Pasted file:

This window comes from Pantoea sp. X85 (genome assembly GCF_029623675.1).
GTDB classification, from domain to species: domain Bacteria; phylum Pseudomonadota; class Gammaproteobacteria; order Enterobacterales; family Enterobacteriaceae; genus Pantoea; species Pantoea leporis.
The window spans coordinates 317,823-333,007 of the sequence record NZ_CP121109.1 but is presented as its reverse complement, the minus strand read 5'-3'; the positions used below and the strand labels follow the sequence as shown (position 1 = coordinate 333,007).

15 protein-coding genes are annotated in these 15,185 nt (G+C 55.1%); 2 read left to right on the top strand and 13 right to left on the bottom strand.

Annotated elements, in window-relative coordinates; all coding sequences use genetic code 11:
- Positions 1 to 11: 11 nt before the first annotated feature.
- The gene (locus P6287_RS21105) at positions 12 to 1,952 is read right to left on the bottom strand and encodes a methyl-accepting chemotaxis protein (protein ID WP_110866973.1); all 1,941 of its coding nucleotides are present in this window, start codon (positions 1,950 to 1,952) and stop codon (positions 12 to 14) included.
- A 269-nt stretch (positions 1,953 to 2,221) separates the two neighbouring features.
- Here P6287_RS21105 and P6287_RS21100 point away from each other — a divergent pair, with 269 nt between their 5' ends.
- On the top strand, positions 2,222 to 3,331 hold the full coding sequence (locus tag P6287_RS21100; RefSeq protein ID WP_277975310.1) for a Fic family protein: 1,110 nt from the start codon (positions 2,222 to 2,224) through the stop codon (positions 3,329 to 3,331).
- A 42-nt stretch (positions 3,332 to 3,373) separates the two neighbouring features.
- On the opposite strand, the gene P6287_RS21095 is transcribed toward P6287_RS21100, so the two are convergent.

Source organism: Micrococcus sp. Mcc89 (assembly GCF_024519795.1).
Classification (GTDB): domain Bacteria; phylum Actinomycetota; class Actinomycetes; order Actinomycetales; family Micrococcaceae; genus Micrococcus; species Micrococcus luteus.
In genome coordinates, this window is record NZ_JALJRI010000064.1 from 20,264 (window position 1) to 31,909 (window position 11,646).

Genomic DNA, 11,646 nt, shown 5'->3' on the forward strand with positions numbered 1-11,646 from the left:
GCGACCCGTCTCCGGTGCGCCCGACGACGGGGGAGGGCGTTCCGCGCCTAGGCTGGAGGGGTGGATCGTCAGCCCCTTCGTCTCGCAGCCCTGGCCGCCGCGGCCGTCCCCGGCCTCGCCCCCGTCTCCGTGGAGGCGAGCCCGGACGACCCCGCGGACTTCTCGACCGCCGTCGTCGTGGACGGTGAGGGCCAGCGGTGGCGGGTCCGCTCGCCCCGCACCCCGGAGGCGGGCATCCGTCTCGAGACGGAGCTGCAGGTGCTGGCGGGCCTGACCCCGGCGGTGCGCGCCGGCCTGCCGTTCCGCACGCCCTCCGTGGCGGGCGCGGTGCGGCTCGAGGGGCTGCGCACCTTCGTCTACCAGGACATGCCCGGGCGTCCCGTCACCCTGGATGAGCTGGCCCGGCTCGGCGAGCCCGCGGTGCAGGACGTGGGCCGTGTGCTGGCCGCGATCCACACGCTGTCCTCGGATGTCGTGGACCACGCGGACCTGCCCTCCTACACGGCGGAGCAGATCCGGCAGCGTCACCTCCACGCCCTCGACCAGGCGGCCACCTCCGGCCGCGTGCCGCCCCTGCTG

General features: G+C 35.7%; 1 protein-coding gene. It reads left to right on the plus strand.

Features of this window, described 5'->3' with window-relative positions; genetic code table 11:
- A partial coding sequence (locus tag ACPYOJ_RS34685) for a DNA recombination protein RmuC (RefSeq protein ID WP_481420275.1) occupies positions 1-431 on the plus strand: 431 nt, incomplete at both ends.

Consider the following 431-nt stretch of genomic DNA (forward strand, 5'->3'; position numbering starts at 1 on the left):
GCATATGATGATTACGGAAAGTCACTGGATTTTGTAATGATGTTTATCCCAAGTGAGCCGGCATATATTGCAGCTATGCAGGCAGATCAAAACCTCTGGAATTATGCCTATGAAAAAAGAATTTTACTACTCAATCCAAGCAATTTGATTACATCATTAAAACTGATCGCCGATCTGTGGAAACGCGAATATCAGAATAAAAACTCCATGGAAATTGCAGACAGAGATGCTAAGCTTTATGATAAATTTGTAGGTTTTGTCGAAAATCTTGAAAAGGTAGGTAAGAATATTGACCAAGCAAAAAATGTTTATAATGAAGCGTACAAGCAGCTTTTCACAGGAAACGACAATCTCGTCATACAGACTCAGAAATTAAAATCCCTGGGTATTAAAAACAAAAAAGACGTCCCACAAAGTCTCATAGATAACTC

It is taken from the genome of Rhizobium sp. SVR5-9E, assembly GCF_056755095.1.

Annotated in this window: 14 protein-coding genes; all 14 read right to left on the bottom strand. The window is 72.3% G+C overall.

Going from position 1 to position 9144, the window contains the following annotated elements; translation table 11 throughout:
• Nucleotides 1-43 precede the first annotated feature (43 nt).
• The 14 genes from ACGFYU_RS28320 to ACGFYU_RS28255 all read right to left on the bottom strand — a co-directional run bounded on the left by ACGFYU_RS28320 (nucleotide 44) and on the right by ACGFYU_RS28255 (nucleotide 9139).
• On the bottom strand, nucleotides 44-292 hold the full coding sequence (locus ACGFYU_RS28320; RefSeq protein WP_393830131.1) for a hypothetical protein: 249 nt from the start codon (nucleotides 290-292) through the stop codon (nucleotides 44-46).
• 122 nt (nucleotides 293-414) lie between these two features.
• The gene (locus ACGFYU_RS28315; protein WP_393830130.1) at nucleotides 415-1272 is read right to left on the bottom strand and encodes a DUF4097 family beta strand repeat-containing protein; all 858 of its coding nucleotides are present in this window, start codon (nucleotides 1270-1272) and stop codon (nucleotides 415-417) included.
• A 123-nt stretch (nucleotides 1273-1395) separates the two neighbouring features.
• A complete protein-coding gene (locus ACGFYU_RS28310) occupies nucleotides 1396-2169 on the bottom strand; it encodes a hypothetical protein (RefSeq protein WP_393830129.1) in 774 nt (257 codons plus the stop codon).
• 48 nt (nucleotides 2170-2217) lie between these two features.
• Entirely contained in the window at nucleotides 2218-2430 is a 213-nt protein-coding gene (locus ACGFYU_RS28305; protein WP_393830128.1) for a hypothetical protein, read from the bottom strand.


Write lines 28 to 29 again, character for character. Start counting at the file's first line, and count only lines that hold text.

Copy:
• On the bottom strand, nucleotides 44-292 hold the full coding sequence (locus ACGFYU_RS28320; RefSeq protein WP_393830131.1) for a hypothetical protein: 249 nt from the start codon (nucleotides 290-292) through the stop codon (nucleotides 44-46).
• 122 nt (nucleotides 293-414) lie between these two features.